This debut release by UK black/doom metal band Bast doesn’t mess about. A co-production between Burning World Records (CD) and Black Bow Records (vinyl; the label’s first release), the black and gold artwork sums up what you can expect to hear within almost perfectly; the package crossing that fine line from seventies doom into more modern black metal imagery. While only five songs are featured, the album clocks in at an album length 47 minutes: in traditional black metal style, these guys don’t so much expand on a sludgy musical idea as spend as long as possible pounding it repeatedly into your head until you bow down to their epic musical ideals. Not that repeated listening necessarily makes it any more palatable to the unenlightened, nor does it ensure any of the lyrical content is more audible.
‘In The Beginning’ begins the album with something that will be absolutely unlistenable to those who do not enjoy any black metal or death metal. After a relatively lengthy piece of “atmosphere” involving a wind sound and clanging guitar chord, the trio breaks into a wall of noise where the guitars crank out a repetitive, fast chord progression, the drums become all pneumatics and no flair, while the vocals are an near-inaudible collection of rasps and grunts straight from an early Cathedral album. If you like that, it’s fine, but if this kind of thing doesn’t excite you, there’s nothing here to please. Thankfully, on the remaining four tracks, between bursts of scratchy Cradle of Filth-esque vocals and music that occasionally sounds like it’s coming from another room, there are fuller sounding instrumental passages and plenty of opportunities for more tuneful concepts (relatively speaking) to emerge. For the more patient, between the huge slabs of intense black/death metal, some huge doom-laden edges provide some very important musical sustainance; hefty nods to Black Sabbath as well as a couple of 90s stoner bands bring some well planned light relief.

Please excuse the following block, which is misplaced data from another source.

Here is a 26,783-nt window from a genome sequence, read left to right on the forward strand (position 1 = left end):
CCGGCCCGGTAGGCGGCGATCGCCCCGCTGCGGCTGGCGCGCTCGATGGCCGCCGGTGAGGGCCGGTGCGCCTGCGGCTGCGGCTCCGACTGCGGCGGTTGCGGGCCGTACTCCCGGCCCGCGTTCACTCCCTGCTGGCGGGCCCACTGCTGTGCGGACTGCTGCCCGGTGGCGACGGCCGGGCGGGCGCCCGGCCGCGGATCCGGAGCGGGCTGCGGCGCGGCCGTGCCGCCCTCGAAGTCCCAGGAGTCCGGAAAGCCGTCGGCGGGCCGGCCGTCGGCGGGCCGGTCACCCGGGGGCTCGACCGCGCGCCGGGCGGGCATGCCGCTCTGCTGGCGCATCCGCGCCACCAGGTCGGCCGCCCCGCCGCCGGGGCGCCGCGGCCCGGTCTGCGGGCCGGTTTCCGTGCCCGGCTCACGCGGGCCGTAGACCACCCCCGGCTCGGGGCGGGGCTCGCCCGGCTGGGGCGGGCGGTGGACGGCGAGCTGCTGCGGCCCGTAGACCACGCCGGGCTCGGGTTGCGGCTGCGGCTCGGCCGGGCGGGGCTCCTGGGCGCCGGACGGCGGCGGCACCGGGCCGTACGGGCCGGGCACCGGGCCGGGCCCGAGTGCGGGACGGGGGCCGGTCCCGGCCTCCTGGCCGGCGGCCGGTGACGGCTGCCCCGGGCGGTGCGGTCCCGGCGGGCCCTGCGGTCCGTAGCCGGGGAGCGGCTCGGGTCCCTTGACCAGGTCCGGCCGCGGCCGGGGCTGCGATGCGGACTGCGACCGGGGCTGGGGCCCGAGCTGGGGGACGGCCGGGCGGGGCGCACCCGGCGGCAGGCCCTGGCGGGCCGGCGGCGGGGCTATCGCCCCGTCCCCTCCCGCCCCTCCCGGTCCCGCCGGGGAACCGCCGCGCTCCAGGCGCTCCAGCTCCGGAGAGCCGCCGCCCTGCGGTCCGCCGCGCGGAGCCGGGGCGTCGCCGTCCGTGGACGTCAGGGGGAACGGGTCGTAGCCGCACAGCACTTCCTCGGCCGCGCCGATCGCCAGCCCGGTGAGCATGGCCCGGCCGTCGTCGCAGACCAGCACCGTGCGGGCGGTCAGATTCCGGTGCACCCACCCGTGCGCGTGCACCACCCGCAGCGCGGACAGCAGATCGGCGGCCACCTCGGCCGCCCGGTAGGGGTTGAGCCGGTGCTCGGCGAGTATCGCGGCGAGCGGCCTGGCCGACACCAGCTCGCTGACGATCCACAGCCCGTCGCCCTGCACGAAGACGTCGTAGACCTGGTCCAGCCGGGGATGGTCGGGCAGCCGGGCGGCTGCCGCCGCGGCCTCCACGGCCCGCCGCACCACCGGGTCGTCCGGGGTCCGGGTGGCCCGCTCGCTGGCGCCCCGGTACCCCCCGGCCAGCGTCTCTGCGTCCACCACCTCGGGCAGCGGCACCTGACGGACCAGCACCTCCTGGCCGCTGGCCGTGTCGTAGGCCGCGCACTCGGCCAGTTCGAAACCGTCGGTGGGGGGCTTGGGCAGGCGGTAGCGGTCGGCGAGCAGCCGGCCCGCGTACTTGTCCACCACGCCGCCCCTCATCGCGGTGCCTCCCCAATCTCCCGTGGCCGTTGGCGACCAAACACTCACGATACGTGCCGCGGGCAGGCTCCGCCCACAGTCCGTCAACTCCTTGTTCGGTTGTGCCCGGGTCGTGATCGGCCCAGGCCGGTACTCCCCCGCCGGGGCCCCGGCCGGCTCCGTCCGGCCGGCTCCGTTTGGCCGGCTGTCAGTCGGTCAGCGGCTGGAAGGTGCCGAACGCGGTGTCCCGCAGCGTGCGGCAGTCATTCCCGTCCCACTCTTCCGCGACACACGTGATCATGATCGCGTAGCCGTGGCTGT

At Bast’s most accessible, these doom/stoner tendencies represent some pretty fine listening during the title cut. its overdriven, downtuned guitar riffs taking their cue absolutely blatantly from ‘Masters of Reality’-era Sabbath before dressing them further with a few motifs from Orange Goblin and Fu Manchu. Influence from the latter at its most obvious during the almost groove-friendly middle section, owing so much to tunes from ‘In Search Of’, as well as the Sabs classic ‘Children of the Grave’ – although, again, both influences are reworked and twisted into something much, much heavier. The tune owes so much to its groove, as the vocals – an intense, throat-killer of Dani Filth-ness – don’t always do it full justice [although those who aren’t adverse to a death metal roar will have no problem listening to this at all, of course]. Tacked on to the end, relatively clean toned guitars make a sheepishly brief appearance, before a slow and grinding riff drags the music’s bloated carcass out for another two minutes before the band decide that enough’s enough and it’s time to experiment with some slightly different sonic textures.